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Article: ‘It was you who taught me that peaceful marches did not work’, Uncivil Disobedience and the Hong Kong Protests

Title‘It was you who taught me that peaceful marches did not work’, Uncivil Disobedience and the Hong Kong Protests
Authors
KeywordsHong Kong protests
civil disobedience
principled uncivil disobedience
duty to resist
graffiti
Issue Date2020
PublisherMartinus Nijhoff. The Journal's web site is located at http://www.brill.nl/m_catalogue_sub6_id18376.htm
Citation
Asia-Pacific Journal on Human Rights and the Law, 2020, v. 21 n. 1, p. 63-97 How to Cite?
AbstractHong Kong’s one country, two systems model denies meaningful political equality for citizens. Instead citizens have engaged government in dialogue and have been granted a foothold in politics through protest. However, this equilibrium was upset in 2019 to 2020. Protests took place that were unprecedented in their scale, duration, widespread support and participation. And yet, government refused to engage in any kind of dialogue or deliberative action. This refusal, along with the use of excessive force by police, provoked an unprecedented escalation from civil disobedience to principled uncivil disobedience. This article argues that the escalation of principled uncivil disobedience was not only justified, but satisfied a duty that citizens have to resist injustice. It relies on the legal and political theory of Candice Delmas, arguing that while citizens have a prima facie obligation to obey the law, where law or policy becomes unjust, citizens may have a duty to resist that injustice, even if it means breaking the law. To illustrate this point, one type of principled uncivil disobedience that has become prevalent – graffiti – is used as an analytical lens. Graffiti communicates protestors’ grievances and subverts authority by reclaiming the space. It is allegorical of both the movement and the city; just as the cityscape has been permanently altered by the protests, so too has Hong Kong been changed by this period of unrest.
Persistent Identifierhttp://hdl.handle.net/10722/290579
ISSN
2020 SCImago Journal Rankings: 0.102

 

DC FieldValueLanguage
dc.contributor.authorRICHARDS, J-
dc.date.accessioned2020-11-02T05:44:15Z-
dc.date.available2020-11-02T05:44:15Z-
dc.date.issued2020-
dc.identifier.citationAsia-Pacific Journal on Human Rights and the Law, 2020, v. 21 n. 1, p. 63-97-
dc.identifier.issn1388-1906-
dc.identifier.urihttp://hdl.handle.net/10722/290579-
dc.description.abstractHong Kong’s one country, two systems model denies meaningful political equality for citizens. Instead citizens have engaged government in dialogue and have been granted a foothold in politics through protest. However, this equilibrium was upset in 2019 to 2020. Protests took place that were unprecedented in their scale, duration, widespread support and participation. And yet, government refused to engage in any kind of dialogue or deliberative action. This refusal, along with the use of excessive force by police, provoked an unprecedented escalation from civil disobedience to principled uncivil disobedience. This article argues that the escalation of principled uncivil disobedience was not only justified, but satisfied a duty that citizens have to resist injustice. It relies on the legal and political theory of Candice Delmas, arguing that while citizens have a prima facie obligation to obey the law, where law or policy becomes unjust, citizens may have a duty to resist that injustice, even if it means breaking the law. To illustrate this point, one type of principled uncivil disobedience that has become prevalent – graffiti – is used as an analytical lens. Graffiti communicates protestors’ grievances and subverts authority by reclaiming the space. It is allegorical of both the movement and the city; just as the cityscape has been permanently altered by the protests, so too has Hong Kong been changed by this period of unrest.-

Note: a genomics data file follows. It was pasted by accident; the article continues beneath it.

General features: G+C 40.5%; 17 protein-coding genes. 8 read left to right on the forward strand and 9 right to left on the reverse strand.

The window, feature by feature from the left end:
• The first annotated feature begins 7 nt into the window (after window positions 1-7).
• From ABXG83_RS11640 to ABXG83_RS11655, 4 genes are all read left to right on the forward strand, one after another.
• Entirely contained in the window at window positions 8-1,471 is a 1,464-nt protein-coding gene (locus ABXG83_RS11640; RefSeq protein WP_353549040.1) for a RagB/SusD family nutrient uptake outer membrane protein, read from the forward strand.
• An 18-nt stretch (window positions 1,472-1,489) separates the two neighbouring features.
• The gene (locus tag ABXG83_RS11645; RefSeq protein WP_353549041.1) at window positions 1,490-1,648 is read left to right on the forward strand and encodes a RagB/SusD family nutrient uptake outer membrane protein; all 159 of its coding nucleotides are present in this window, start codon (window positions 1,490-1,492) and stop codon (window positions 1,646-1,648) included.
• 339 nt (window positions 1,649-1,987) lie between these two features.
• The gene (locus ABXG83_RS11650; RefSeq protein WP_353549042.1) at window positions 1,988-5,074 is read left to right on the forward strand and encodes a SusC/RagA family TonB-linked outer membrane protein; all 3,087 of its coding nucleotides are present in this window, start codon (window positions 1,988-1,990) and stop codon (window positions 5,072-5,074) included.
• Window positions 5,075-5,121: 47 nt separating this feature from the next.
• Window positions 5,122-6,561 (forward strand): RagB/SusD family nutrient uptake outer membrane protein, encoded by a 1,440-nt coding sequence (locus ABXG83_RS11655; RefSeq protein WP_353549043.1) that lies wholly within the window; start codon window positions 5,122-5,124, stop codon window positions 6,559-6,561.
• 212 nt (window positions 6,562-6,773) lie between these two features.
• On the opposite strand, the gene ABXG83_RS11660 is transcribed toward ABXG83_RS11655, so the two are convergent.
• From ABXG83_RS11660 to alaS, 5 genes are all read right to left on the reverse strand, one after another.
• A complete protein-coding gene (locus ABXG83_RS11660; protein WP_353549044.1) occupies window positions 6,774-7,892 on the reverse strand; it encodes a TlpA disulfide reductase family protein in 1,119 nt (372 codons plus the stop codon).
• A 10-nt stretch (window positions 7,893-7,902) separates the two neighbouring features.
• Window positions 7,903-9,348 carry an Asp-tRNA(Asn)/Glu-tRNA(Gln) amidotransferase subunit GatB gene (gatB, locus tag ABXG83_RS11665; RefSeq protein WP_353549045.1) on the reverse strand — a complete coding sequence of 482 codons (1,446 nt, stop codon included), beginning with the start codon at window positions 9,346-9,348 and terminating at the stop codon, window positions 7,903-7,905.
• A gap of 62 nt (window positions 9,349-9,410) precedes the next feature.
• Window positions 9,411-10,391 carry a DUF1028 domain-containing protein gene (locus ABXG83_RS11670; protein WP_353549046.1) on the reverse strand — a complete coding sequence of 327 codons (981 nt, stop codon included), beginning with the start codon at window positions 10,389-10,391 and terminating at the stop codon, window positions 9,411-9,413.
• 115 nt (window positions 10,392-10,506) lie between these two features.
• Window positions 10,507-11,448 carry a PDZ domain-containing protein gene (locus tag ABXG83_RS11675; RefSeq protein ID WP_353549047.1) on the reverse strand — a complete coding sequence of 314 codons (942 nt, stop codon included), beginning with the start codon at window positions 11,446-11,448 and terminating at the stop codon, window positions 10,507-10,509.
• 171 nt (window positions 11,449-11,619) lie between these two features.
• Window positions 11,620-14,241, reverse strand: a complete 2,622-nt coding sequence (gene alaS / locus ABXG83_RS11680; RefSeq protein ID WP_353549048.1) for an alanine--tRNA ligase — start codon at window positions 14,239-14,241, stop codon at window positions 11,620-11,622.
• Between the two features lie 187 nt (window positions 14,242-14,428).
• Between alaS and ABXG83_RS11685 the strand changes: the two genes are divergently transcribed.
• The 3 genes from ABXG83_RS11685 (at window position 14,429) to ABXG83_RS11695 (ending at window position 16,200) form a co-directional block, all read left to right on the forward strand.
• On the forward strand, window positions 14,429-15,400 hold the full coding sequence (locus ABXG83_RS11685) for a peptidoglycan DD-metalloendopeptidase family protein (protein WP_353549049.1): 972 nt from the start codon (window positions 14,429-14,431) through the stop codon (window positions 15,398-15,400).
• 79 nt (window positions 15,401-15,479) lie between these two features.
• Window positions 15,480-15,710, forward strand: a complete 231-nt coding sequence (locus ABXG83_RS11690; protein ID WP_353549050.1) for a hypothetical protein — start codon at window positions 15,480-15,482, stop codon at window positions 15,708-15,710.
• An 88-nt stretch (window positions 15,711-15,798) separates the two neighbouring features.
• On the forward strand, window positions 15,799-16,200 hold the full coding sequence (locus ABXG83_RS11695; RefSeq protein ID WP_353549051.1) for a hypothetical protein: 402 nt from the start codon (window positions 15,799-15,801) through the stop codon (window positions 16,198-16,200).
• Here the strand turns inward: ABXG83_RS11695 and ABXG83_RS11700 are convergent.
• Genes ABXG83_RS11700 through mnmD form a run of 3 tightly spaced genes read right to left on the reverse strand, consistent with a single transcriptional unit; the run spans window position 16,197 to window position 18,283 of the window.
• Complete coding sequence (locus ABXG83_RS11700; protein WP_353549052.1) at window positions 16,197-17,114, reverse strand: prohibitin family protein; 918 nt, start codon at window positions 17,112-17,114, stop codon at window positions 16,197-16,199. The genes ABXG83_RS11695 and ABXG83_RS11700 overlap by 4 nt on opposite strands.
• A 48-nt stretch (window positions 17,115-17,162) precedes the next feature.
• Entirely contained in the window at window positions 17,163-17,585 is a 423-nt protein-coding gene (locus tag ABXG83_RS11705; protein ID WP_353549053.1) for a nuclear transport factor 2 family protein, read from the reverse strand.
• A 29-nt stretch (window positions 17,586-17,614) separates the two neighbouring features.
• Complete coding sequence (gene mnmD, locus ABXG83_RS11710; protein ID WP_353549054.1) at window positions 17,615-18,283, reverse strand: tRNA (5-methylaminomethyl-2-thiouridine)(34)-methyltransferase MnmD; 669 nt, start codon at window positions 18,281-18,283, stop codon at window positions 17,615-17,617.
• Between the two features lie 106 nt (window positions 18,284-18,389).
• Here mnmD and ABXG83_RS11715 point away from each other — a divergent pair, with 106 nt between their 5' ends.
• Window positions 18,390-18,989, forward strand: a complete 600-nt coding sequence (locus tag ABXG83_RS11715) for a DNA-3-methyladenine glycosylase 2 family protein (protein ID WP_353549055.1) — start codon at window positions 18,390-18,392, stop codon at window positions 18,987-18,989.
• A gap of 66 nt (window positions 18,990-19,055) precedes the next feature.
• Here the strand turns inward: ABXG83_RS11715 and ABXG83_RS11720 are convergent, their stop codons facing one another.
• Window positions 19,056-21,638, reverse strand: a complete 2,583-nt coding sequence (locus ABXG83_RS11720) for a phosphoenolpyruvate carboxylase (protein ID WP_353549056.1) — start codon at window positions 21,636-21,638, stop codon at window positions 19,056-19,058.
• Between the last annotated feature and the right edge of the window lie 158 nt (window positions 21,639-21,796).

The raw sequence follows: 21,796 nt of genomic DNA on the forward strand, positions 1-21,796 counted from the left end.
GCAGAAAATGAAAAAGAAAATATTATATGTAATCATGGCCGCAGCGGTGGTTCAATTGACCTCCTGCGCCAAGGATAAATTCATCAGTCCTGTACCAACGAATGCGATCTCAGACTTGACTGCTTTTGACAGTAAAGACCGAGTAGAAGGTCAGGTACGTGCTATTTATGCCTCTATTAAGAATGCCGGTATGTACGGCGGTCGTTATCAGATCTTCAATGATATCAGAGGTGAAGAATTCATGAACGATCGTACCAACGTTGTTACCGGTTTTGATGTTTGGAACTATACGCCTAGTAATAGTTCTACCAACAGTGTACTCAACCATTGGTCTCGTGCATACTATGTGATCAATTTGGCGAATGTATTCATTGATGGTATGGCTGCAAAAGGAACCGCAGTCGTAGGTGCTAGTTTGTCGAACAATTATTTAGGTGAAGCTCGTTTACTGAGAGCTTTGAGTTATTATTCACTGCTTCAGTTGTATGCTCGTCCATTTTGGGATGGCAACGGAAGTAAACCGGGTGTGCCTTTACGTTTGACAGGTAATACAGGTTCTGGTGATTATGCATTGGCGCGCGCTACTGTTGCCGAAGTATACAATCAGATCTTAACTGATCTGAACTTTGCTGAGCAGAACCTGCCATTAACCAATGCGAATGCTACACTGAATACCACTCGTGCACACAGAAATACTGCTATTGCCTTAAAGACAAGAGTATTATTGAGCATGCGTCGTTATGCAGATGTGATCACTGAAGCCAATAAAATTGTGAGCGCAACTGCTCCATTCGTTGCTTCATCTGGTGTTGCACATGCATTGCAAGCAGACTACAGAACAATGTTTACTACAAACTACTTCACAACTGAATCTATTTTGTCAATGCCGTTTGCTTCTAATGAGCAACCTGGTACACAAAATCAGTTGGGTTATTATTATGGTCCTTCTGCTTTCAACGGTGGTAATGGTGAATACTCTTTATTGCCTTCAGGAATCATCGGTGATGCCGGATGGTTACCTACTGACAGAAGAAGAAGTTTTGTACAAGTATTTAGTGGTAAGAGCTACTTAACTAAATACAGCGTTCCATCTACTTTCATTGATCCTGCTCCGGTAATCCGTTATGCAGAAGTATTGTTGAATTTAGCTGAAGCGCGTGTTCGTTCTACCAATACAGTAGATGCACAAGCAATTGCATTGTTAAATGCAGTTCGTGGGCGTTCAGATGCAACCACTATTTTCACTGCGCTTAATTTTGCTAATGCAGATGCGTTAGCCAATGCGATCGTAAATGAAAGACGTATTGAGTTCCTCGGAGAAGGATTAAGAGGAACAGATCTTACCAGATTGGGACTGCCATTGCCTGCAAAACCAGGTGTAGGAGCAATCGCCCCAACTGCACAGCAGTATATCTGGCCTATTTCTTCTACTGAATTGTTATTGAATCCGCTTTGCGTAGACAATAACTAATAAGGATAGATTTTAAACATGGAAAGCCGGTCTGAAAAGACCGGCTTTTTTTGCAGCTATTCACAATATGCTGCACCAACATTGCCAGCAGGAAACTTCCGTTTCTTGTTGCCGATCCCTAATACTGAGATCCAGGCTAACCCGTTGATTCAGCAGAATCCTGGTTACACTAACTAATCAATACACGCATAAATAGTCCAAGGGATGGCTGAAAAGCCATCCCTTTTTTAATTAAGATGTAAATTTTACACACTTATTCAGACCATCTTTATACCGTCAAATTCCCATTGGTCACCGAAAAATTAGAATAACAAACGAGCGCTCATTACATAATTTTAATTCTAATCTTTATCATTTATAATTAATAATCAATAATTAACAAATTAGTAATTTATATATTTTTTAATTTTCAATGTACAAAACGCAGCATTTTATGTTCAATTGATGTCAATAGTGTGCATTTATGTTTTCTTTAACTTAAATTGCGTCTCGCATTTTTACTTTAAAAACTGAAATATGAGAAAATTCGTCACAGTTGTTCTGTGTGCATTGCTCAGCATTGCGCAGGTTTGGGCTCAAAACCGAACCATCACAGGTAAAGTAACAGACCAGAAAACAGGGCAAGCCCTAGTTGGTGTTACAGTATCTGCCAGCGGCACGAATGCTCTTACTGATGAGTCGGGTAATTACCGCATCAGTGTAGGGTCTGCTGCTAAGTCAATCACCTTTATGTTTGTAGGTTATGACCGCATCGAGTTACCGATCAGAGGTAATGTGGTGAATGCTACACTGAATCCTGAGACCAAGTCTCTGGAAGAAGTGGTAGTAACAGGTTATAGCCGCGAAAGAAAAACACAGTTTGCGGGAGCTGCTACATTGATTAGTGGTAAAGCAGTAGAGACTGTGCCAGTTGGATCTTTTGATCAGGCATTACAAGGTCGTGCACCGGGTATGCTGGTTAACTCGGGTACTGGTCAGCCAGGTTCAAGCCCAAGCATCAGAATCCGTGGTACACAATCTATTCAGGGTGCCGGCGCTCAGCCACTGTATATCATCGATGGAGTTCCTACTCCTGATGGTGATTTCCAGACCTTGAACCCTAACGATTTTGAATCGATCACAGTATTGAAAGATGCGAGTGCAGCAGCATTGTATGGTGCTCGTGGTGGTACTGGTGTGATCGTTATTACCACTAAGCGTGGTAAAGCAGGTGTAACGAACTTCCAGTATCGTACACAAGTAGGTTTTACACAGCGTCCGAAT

dc.languageeng-
dc.publisherMartinus Nijhoff. The Journal's web site is located at http://www.brill.nl/m_catalogue_sub6_id18376.htm-
dc.relation.ispartofAsia-Pacific Journal on Human Rights and the Law-
dc.subjectHong Kong protests-
dc.subjectcivil disobedience-
dc.subjectprincipled uncivil disobedience-
dc.subjectduty to resist-
dc.subjectgraffiti-
dc.title‘It was you who taught me that peaceful marches did not work’, Uncivil Disobedience and the Hong Kong Protests-
dc.typeArticle-
dc.description.naturelink_to_subscribed_fulltext-
dc.identifier.doi10.1163/15718158-02101004-
dc.identifier.scopuseid_2-s2.0-85093953090-
dc.identifier.hkuros317624-
dc.identifier.volume21-
dc.identifier.issue1-
dc.identifier.spage63-
dc.identifier.epage97-
dc.publisher.placeNetherlands-
dc.identifier.issnl1388-1906-

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